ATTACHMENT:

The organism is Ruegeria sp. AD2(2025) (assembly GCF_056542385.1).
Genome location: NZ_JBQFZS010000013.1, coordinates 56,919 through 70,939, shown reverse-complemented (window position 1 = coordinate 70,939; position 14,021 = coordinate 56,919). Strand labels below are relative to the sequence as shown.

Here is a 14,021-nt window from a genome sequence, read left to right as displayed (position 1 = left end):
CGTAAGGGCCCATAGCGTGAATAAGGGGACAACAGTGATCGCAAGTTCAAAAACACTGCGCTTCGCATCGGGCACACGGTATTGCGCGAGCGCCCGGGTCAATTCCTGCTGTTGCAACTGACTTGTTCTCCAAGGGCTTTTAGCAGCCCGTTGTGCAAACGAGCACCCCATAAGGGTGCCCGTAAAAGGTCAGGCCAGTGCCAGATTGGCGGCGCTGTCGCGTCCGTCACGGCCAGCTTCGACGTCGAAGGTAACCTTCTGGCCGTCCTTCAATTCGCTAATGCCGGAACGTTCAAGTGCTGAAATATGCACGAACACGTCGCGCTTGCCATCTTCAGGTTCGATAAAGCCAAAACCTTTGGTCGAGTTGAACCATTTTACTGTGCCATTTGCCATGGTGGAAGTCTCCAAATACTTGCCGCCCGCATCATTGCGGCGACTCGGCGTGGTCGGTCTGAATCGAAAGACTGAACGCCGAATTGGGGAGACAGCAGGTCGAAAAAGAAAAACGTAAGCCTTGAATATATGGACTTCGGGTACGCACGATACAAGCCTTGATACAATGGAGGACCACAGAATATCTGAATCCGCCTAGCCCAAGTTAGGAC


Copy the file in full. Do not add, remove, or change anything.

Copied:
The organism is Ruegeria sp. AD2(2025) (assembly GCF_056542385.1).
Genome location: NZ_JBQFZS010000013.1, coordinates 56,919 through 70,939, shown reverse-complemented (window position 1 = coordinate 70,939; position 14,021 = coordinate 56,919). Strand labels below are relative to the sequence as shown.

Here is a 14,021-nt window from a genome sequence, read left to right as displayed (position 1 = left end):
CGTAAGGGCCCATAGCGTGAATAAGGGGACAACAGTGATCGCAAGTTCAAAAACACTGCGCTTCGCATCGGGCACACGGTATTGCGCGAGCGCCCGGGTCAATTCCTGCTGTTGCAACTGACTTGTTCTCCAAGGGCTTTTAGCAGCCCGTTGTGCAAACGAGCACCCCATAAGGGTGCCCGTAAAAGGTCAGGCCAGTGCCAGATTGGCGGCGCTGTCGCGTCCGTCACGGCCAGCTTCGACGTCGAAGGTAACCTTCTGGCCGTCCTTCAATTCGCTAATGCCGGAACGTTCAAGTGCTGAAATATGCACGAACACGTCGCGCTTGCCATCTTCAGGTTCGATAAAGCCAAAACCTTTGGTCGAGTTGAACCATTTTACTGTGCCATTTGCCATGGTGGAAGTCTCCAAATACTTGCCGCCCGCATCATTGCGGCGACTCGGCGTGGTCGGTCTGAATCGAAAGACTGAACGCCGAATTGGGGAGACAGCAGGTCGAAAAAGAAAAACGTAAGCCTTGAATATATGGACTTCGGGTACGCACGATACAAGCCTTGATACAATGGAGGACCACAGAATATCTGAATCCGCCTAGCCCAAGTTAGGAC